Each element has a symbolic value: The ship is modeled after one of the last built in France; in later years, ships like these were bought from Holland. At least 40 Roys emigrated to Canada in the 1600’s and the association recognizes 21 families who established roots in the country, which relates to the 42 grains in the wheat, one for each pioneer and one for each of their wives who were equally brave. The hand of the man and woman conjoined denotes respect for the family, and fraternity for the relationship between the newcomers and natives. The wind rose signals to the world that the great Roy family is now established in every corner of America.
There was not just one Roy family who came over from France to Canada, but in fact, between 36 to 40 different men with the last name Roy who settled in Canada in the 1600’s. The mother of Samuel de Champlain, who established Québec City, was a Roy.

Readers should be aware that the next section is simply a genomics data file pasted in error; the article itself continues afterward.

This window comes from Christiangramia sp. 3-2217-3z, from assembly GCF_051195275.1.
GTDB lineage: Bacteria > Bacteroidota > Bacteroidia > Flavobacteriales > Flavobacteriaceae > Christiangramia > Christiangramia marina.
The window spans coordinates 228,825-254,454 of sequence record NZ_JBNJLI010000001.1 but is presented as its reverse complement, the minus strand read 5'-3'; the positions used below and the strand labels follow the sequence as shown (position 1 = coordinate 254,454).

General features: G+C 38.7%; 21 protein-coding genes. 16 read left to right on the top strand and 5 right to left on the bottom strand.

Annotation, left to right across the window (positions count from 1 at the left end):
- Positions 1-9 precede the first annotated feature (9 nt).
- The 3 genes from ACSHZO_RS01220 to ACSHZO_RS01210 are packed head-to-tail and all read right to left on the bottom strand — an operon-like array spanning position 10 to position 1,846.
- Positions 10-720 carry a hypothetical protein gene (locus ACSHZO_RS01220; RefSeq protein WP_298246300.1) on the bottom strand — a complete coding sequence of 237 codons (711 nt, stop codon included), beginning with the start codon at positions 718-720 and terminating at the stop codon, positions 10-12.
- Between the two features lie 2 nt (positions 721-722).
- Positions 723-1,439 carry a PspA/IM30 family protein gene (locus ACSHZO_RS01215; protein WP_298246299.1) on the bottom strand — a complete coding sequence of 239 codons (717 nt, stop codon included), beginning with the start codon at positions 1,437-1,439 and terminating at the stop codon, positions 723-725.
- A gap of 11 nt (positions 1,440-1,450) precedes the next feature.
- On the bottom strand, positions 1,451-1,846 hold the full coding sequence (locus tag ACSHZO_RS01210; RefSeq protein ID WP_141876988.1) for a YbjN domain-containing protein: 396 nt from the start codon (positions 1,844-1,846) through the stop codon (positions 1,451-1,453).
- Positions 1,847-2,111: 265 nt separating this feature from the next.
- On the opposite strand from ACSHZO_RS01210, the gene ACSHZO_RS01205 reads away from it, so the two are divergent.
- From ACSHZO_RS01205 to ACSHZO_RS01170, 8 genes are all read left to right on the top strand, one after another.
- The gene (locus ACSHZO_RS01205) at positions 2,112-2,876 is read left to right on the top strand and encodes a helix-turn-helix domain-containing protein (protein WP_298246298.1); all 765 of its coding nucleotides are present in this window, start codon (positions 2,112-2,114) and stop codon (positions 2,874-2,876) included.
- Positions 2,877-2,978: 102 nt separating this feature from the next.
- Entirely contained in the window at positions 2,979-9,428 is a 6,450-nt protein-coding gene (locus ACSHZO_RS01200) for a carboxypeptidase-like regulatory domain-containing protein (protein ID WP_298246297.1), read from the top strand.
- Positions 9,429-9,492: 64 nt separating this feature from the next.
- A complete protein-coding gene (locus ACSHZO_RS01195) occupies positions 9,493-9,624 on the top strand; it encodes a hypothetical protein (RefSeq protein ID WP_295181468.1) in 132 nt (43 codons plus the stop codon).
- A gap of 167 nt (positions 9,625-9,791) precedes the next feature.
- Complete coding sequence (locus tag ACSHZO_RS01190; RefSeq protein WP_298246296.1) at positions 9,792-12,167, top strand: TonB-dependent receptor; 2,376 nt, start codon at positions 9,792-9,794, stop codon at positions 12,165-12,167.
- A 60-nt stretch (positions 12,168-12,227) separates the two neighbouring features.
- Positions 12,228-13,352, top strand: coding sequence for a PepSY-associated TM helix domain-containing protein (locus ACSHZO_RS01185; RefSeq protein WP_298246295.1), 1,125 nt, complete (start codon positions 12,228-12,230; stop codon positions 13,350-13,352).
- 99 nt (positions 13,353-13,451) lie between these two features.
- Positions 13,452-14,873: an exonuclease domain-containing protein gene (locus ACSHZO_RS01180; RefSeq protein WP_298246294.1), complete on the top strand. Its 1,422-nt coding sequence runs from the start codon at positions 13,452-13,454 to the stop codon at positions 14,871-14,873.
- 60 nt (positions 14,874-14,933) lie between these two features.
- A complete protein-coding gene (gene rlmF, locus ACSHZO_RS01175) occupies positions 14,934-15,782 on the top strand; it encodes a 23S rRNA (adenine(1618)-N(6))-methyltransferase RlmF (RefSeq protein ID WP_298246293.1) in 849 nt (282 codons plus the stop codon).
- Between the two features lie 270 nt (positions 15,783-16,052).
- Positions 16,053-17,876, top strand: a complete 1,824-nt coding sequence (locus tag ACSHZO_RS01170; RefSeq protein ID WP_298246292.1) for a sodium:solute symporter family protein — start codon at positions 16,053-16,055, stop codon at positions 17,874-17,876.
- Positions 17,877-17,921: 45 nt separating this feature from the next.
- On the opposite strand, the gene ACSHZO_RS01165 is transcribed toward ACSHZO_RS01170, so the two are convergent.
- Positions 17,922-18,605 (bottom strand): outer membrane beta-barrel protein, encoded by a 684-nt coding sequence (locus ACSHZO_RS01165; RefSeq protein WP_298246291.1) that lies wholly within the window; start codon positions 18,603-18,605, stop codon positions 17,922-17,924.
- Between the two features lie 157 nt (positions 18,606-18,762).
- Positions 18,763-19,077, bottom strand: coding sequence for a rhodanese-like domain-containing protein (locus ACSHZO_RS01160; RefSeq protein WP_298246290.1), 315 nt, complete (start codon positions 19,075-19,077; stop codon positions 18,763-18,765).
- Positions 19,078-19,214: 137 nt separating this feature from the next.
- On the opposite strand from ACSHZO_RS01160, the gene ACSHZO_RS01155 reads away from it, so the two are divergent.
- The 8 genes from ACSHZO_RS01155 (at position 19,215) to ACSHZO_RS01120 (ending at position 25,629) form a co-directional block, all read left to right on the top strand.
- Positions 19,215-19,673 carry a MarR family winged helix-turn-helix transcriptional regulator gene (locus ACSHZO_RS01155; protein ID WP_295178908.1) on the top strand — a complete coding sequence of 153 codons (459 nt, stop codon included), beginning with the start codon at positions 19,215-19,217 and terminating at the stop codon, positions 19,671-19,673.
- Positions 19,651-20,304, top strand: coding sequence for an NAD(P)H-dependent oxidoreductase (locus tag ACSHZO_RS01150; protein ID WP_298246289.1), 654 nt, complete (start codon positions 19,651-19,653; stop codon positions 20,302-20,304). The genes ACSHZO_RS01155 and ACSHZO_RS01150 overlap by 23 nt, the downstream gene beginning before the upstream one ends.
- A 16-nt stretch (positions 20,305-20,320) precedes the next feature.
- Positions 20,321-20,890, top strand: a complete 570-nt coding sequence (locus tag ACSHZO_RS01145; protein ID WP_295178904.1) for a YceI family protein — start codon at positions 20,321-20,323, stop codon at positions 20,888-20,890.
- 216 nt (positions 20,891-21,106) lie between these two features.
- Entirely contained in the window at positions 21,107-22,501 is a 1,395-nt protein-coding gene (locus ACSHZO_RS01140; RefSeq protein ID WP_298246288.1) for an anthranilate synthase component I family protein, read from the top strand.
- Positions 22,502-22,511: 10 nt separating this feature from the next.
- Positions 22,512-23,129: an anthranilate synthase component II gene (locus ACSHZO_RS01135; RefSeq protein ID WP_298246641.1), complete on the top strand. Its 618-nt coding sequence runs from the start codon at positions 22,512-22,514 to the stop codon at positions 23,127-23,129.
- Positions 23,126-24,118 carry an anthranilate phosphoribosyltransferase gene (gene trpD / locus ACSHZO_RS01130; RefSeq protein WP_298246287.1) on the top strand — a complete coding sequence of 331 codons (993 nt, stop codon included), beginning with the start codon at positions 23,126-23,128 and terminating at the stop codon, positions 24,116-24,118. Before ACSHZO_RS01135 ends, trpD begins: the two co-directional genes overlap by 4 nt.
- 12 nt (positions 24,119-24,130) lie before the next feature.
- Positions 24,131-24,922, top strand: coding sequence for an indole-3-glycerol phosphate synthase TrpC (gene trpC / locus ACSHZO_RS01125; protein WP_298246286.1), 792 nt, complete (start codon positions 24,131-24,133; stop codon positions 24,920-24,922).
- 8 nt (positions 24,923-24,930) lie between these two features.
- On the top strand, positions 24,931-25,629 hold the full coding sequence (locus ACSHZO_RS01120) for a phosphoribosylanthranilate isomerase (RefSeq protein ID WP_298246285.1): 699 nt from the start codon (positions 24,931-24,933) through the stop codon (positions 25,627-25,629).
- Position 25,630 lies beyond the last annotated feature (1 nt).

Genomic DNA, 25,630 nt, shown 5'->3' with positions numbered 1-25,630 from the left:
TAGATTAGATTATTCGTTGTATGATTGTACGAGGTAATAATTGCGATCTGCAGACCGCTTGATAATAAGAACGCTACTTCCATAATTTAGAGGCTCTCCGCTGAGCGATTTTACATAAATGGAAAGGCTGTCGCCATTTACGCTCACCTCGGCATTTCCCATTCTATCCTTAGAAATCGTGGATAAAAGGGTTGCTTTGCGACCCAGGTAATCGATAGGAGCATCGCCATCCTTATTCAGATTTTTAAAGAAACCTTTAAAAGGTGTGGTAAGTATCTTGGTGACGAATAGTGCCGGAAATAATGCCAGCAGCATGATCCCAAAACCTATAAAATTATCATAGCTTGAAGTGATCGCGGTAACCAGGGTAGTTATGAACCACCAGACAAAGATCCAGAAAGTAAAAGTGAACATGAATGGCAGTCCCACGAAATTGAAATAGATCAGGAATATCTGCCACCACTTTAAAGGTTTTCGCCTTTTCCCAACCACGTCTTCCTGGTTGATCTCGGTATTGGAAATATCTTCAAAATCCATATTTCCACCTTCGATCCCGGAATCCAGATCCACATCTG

There are some remarkable men and women in this large Canadian family. Among others there are: Etienne-Férreol Roy (1771 – 1852) polititian, Joseph-Edmond Roy (1858 – 1913), editor, historian, political figure; Gabrielle Roy (1909-1983), novelist and woman of letters; Monseigneur Maurice Roy (1905-1985), cardinal of the Catholic Church; Pierre-George Roy (1870-1953) first curator of the archives of the province of Québec; Yolande Roy, comedienne; Chantale Roy, former weather presenter on TV; Claude Roy, considered the founding father of pediatric gastroenterology; Claude Roy, politician; Fabien Roy, politician; Jean-Yves Roy, politician; Sylvie Roy (1964-2016), lawyer and politician.